‘Where the need was there, energy made it possible’


October 29th, 2015

At this year’s Small is Festival held at the Centre for Alternative Technology in West Wales, I met Rod Edwards, who worked at Practical Action (then ITDG) from 1986 to 1992. As we’re celebrating 50 years of Practical Action, I was eager to find out more about his work back then.

Rod Edwards

Rod Edwards at the Centre for Alternative Technology

Rod spent two years in Peru working on the micro hydro energy programme, setting up demonstration programmes and training people in the techniques required to install and maintain micro hydro systems. The funding for this project came from the EU and other funders for village level electrification. The Inter America Development Bank  supported a revolving fund which enabled 47 low cost micro hydro installations between 1992 and 2007, delivering clean, renewable energy to more than 3,000 families.

The project aimed to source materials locally as far as possibly but some items such as circuit boards of the right quality were unobtainable in Peru at the time and had to be imported. However there was one key part of the system, the Pelton wheel, that encountered a major manufacturing problem. Without a tradition of bronze casting in Peru, developing the skills required to produce precisely engineered Pelton wheels locally proved challenging.

But, international co-operation within Practical Action provided a solution. Rod’s colleagues working on micro hydro projects in Nepal were working with a group of religious statuary manufacturers who used the ancient technique of lost wax casting.

Nepalese statue makers polishing their casts

Nepalese statue makers polishing their casts

Working with Peru’s energy specialist, Teo Sanchez and UK sculptor Stephen Hurst, they came up with a means of producing the precision required for the Pelton wheel, while retaining the simplicity of local manufacture.

“We were constantly evolving the technology development with interaction between the two countries.  This was very healthy.”  Rod told me, he went on to say:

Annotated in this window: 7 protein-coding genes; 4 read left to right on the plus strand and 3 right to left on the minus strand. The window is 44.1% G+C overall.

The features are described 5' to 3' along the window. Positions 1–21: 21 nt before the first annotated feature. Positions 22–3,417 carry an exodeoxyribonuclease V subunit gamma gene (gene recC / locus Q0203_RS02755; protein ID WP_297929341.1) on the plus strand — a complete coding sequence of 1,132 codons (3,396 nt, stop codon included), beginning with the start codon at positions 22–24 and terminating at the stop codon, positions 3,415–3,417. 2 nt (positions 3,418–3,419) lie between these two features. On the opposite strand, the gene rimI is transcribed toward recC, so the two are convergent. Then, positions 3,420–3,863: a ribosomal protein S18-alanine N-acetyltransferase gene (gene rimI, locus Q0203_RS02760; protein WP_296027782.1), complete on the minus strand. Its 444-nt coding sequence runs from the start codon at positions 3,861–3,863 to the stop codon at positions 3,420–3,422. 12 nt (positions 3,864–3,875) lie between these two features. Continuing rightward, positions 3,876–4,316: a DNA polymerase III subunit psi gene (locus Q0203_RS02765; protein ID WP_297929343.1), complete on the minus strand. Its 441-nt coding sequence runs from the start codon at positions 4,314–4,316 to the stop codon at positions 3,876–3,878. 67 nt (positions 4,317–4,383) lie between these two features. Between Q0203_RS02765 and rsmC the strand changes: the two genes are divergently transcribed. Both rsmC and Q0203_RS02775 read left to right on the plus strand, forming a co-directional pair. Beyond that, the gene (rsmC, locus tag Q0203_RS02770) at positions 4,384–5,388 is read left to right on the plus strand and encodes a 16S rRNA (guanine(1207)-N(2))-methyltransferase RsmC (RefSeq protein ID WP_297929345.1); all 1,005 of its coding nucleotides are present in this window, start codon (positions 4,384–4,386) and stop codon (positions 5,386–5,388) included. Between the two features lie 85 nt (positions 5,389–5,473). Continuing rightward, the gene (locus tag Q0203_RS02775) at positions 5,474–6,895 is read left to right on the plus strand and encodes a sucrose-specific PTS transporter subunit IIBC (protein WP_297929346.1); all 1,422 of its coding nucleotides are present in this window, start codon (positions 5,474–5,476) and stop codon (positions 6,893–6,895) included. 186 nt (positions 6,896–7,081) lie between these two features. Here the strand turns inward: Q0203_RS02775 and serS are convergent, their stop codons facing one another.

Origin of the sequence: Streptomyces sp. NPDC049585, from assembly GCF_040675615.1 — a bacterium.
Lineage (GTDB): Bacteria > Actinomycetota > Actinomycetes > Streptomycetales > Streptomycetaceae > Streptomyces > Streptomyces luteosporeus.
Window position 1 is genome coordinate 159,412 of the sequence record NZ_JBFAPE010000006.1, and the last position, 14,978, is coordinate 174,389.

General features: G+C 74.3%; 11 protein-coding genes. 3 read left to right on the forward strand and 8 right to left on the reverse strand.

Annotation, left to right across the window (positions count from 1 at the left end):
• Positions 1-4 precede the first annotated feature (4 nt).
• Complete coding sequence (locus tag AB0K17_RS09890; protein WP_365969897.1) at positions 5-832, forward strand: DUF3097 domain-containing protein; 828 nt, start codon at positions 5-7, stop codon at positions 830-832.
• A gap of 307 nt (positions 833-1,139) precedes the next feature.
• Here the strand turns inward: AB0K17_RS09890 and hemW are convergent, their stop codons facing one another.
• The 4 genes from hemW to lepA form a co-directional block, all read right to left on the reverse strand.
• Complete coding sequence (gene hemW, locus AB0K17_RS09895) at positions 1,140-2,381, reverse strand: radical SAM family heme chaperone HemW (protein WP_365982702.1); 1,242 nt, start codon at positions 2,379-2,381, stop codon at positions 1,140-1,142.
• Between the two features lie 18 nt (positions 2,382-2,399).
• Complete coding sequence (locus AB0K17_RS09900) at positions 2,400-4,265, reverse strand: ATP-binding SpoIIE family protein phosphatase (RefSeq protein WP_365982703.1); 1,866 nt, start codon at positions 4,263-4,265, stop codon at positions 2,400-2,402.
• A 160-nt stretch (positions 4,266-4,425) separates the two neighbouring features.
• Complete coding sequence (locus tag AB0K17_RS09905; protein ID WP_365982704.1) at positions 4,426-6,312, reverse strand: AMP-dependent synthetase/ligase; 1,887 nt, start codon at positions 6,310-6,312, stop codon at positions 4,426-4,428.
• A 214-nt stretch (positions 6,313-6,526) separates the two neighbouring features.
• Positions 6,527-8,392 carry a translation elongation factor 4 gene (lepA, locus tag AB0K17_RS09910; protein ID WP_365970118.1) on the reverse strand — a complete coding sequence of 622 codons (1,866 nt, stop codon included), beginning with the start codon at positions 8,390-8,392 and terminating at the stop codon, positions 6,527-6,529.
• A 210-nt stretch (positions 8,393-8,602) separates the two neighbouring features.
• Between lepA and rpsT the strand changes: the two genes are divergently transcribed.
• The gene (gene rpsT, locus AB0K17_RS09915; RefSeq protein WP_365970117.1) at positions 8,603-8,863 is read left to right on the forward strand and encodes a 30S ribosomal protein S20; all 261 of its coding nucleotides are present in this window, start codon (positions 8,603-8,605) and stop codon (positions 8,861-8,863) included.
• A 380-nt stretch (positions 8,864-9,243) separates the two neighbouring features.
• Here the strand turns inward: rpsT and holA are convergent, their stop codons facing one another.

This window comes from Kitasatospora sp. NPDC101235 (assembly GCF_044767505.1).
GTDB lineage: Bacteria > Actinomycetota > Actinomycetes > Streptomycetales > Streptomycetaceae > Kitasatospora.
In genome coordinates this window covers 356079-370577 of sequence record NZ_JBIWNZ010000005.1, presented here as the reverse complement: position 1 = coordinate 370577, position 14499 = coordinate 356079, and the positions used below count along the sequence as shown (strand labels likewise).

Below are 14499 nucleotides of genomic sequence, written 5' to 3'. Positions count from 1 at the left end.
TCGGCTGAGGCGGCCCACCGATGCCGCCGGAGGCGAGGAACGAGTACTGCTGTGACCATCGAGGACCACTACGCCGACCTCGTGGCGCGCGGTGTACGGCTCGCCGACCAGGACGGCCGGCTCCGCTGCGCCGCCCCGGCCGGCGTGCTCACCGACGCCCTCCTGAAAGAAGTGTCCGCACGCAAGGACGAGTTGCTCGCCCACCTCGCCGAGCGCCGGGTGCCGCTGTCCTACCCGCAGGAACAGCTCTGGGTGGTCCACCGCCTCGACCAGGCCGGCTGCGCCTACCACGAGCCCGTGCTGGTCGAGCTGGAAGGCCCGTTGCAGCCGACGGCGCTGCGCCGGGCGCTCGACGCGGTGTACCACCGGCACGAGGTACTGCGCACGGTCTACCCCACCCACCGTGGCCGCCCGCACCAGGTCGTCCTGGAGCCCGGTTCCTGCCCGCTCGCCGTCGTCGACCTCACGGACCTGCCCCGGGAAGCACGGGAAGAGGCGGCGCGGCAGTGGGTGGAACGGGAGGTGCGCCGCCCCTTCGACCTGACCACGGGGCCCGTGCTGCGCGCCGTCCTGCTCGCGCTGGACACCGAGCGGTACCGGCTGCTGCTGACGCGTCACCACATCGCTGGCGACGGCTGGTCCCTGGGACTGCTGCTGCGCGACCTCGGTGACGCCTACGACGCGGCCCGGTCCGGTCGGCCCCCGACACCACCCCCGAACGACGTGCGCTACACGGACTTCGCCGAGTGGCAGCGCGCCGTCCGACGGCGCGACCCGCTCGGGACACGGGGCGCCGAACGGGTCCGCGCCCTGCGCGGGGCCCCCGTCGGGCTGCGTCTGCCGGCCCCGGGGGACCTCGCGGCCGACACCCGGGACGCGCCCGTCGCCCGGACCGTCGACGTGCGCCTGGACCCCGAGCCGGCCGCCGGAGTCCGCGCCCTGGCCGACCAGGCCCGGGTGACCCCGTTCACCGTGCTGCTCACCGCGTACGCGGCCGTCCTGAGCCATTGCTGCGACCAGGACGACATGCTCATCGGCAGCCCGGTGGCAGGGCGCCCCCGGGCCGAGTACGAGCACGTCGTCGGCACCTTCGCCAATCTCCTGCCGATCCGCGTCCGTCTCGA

“Personally and professionally, we were sharing ideas and technical knowledge between different cultures and people and working out how to build this into social structures.  You have to do your homework in the community before otherwise it won’t work.”

Casting moulds laid in the kiln for firing, 1989

Casting moulds laid in the kiln for firing, 1989

The team ran micro hydro courses for engineers in Sri Lanka, Peru, Nepal and Zimbabwe and most of the attendees went on to build systems in their countries.  These engineers then worked with local NGOs and small businesses  implementing new micro-hydro systems.

In Nepal the Agriculture Development Bank of Nepal provided loans for micro hydro installation and Practical Action provided training, manufacturing guidelines and quality assurance.

Breaking the plaster mould from a Pelton wheel after casting. A nervous moment, as you are never quite sure how it will turn out !

Breaking the plaster mould from a Pelton wheel after casting. A nervous moment, as you are never quite sure how it will turn out !

Micro hydro power plants were more successful in some places than others.  It was important that the need for energy was there – not just for lighting and leisure activities, but for enterprise.  For example, one installation alongside the Ucayali river in Peru on a popular truck route, led to the setting up of a group of small catering enterprises supplying truck drivers with food and drink.

A couple of weeks later I came across these old black and while photographs of a lost wax Pelton wheel training course in Nepal in 1989. As someone who believes that understanding the past is vital for planning the future, this co-incidence was too good to ignore!

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